According to Treasury, CEIEC, also known as China National Electronic Import-Export Company, has over 200 offices and subsidiaries worldwide.  CEIEC explains on its website, https://www.ceiec.com/About, that it is a “close partner of many foreign government[s], military and security department[s], to help them fulfill their mission of securing citizen’s confidence to health, safety, economic growth and public governance.”

In the press release announcing CEIEC’s addition to the SDN List, Treasury explained that the designation is due to the company’s involvement in “actions or policies that undermine democratic processes or institutions” in Venezuela.  For example, Treasury stated that CEIEC provided “software, training, and technical expertise to Venezuela[n] government entities, which was then used against the people of Venezuela.”

Continue Reading OFAC Adds Chinese Tech Company CEIEC to SDN List, Issues General License 38 Authorizing Wind-Down Activities

The US executive and legislative branches are ratcheting up pressure on companies to address forced labor in their supply chains. The US Department of Homeland Security’s Customs and Border Protection agency (CBP) has in recent months announced a series of Withhold Release Orders (WROs) and a Finding following investigations into forced labor. Additionally, the US

In this advisory, members of our Sanctions and Export Control team provide a preliminary assessment of the expected policy approach of President-elect Biden’s administration to major US sanctions programs, including China and Hong Kong, Russia, Iran, Cuba, Venezuela, Syria, North Korea, and Sudan sanctions programs.

While specific steps to be taken will be revealed in

On November 17, 2020, OFAC issued Venezuela General License 8G, “Authorizing Transactions Involving Petróleos de Venezuela, S.A. (PdVSA) Necessary for the Limited Maintenance of Essential Operations in Venezuela or the Wind Down of Operations in Venezuela for Certain Entities.”  General License 8G extends the pre-existing authorization for US persons to engage in certain transactions and activities involving the Venezuelan state-owned oil company PdVSA through 12:01 a.m. eastern daylight time, June 3, 2021, for Chevron, Halliburton, Schlumberger, Baker Hughes, and Weatherford International.  These are some of the most significant petroleum companies with US connections operating in Venezuela.  Aside from extending the expiration date – which had been December 1, 2020 – General License 8G is substantively the same as general License 8F, which it replaces.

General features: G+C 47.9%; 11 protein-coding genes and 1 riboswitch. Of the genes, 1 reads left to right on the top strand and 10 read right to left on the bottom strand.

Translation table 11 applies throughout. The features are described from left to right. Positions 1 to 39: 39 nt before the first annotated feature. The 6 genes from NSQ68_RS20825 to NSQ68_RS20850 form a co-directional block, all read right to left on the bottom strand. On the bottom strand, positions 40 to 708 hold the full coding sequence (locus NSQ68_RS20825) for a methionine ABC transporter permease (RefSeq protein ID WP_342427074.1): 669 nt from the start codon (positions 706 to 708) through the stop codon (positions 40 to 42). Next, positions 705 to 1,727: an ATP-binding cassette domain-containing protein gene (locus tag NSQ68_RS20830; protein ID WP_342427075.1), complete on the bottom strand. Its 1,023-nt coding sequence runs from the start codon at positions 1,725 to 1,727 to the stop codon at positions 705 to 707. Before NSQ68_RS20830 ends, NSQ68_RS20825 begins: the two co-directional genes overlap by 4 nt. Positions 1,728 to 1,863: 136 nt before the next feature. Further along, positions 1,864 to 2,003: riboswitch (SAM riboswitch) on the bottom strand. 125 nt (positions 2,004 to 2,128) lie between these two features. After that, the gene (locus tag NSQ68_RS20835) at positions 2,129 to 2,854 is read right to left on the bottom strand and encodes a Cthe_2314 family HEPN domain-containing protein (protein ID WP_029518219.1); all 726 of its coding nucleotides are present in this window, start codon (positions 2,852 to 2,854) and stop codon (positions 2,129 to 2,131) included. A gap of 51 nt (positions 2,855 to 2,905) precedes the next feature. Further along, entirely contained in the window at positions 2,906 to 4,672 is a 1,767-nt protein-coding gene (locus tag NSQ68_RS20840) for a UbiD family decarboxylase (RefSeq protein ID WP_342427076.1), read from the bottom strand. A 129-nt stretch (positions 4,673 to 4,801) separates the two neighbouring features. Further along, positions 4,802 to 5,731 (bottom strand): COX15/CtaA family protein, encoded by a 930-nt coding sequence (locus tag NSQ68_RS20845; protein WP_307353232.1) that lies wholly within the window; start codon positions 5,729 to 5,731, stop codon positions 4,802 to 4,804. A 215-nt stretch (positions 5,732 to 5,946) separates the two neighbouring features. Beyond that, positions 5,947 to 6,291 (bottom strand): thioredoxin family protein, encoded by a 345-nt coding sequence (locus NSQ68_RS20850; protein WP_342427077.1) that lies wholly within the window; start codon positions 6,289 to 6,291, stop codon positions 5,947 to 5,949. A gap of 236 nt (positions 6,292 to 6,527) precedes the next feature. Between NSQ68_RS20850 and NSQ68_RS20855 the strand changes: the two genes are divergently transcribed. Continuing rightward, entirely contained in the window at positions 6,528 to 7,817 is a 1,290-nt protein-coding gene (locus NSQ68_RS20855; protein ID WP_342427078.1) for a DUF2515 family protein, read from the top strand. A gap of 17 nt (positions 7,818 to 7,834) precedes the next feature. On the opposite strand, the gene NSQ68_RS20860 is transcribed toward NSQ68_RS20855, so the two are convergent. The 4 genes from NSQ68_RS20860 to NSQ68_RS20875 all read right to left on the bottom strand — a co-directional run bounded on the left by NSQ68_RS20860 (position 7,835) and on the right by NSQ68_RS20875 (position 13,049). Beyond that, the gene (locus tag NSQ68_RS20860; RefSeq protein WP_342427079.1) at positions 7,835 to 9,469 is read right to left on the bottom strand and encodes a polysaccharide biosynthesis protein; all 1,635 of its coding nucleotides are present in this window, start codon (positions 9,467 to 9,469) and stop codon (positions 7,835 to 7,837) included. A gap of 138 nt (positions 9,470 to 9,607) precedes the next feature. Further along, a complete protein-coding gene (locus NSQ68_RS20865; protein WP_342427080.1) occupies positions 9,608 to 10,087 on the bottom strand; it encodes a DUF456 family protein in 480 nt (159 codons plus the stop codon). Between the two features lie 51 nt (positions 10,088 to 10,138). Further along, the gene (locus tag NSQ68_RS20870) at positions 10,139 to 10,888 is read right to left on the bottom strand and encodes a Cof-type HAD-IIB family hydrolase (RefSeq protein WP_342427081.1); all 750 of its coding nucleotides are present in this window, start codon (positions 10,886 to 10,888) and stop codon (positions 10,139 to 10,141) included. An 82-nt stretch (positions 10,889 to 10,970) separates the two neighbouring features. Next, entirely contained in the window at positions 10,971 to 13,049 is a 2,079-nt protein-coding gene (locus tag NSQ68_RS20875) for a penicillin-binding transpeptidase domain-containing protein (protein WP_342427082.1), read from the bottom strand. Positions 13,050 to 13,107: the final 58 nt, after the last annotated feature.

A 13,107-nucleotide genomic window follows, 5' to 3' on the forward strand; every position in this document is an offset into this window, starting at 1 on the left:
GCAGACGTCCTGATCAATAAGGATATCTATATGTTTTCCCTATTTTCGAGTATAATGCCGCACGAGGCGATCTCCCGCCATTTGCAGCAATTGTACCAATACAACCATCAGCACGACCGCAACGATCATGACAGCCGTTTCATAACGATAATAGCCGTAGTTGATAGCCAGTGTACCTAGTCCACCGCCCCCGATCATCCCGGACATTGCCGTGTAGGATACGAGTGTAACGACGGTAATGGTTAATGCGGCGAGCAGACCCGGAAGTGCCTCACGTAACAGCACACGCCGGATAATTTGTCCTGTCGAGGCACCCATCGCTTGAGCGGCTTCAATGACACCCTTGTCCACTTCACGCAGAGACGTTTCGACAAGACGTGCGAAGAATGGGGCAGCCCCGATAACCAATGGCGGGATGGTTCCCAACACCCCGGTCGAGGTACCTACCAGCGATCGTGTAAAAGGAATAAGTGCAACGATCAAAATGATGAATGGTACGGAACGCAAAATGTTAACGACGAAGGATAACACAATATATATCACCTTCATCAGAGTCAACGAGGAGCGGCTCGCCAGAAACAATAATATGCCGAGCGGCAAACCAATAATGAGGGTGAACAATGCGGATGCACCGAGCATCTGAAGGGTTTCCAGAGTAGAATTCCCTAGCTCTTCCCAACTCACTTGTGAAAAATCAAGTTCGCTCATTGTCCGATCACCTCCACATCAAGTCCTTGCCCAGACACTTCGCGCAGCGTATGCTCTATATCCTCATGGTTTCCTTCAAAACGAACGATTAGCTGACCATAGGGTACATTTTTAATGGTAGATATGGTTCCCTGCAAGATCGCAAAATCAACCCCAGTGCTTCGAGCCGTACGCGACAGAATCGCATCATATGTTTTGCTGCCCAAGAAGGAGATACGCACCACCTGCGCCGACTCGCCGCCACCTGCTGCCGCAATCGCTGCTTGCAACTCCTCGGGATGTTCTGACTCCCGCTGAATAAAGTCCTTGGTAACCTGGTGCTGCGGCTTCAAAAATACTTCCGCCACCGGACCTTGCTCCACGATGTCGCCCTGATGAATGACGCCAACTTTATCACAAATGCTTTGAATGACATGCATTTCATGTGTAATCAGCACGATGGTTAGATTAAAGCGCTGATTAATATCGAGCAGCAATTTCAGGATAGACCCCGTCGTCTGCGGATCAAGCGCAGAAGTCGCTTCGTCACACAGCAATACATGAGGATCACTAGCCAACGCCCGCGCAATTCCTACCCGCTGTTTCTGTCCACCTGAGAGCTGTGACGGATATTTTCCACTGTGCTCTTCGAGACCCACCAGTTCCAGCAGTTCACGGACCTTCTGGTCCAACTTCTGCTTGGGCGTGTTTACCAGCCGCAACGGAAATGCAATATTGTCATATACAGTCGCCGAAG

Specifically, General License 8G authorizes US persons to engage in transactions and activities “ordinarily incident and necessary to the limited maintenance of essential operations, contracts, or other agreements” for the above-mentioned companies and their subsidiaries that –

  1. are for safety or the preservation of assets in Venezuela;
  2. involve PdVSA or any entity in which PdVSA owns, directly or indirectly, a 50 percent or greater interest; and
  3. were in effect prior to July 26, 2019.


Continue Reading OFAC Issues Updated General License 8G Extending Authorization of Transactions with PdVSA for Five Petroleum Companies

The US Treasury Department, or presumably, its Office of Foreign Assets Control (“OFAC”), is expected to issue a report by mid-December under Section 5(b) of the Hong Kong Autonomy Act (“HKAA”) identifying “foreign financial institutions” (“FFIs”) that have knowingly conducted significant transactions with “foreign persons” previously identified by the US State Department under Section 5(a) of the HKAA on 14 October 2020. FFIs identified in the Section 5(b) Report will face a menu of ten sanctions, ranging from prohibitions on serving as a repository of US government funds to travel bans against corporate officers.

Prior to identification in the Section 5(b) Report and imposition of those sanctions, OFAC “will reach out to an FFI to inquire about its conduct,” according to FAQ 848 issued by OFAC in conjunction with the State Department’s 5(a) report.

While awaiting issuance of the Section 5(b) Report, and in addition to identifying any connection to individuals previously identified by the State Department, FFIs should consider how to respond if they receive an outreach from OFAC. Such an outreach, like any inquiry or request for information from OFAC, must be handled expeditiously and strategically. Inaccuracies or omissions in the response or the failure to respond at all could form the basis of enforcement action separate and apart from the conduct OFAC is reviewing under the HKAA. It will certainly set the tone for interactions with OFAC going forward.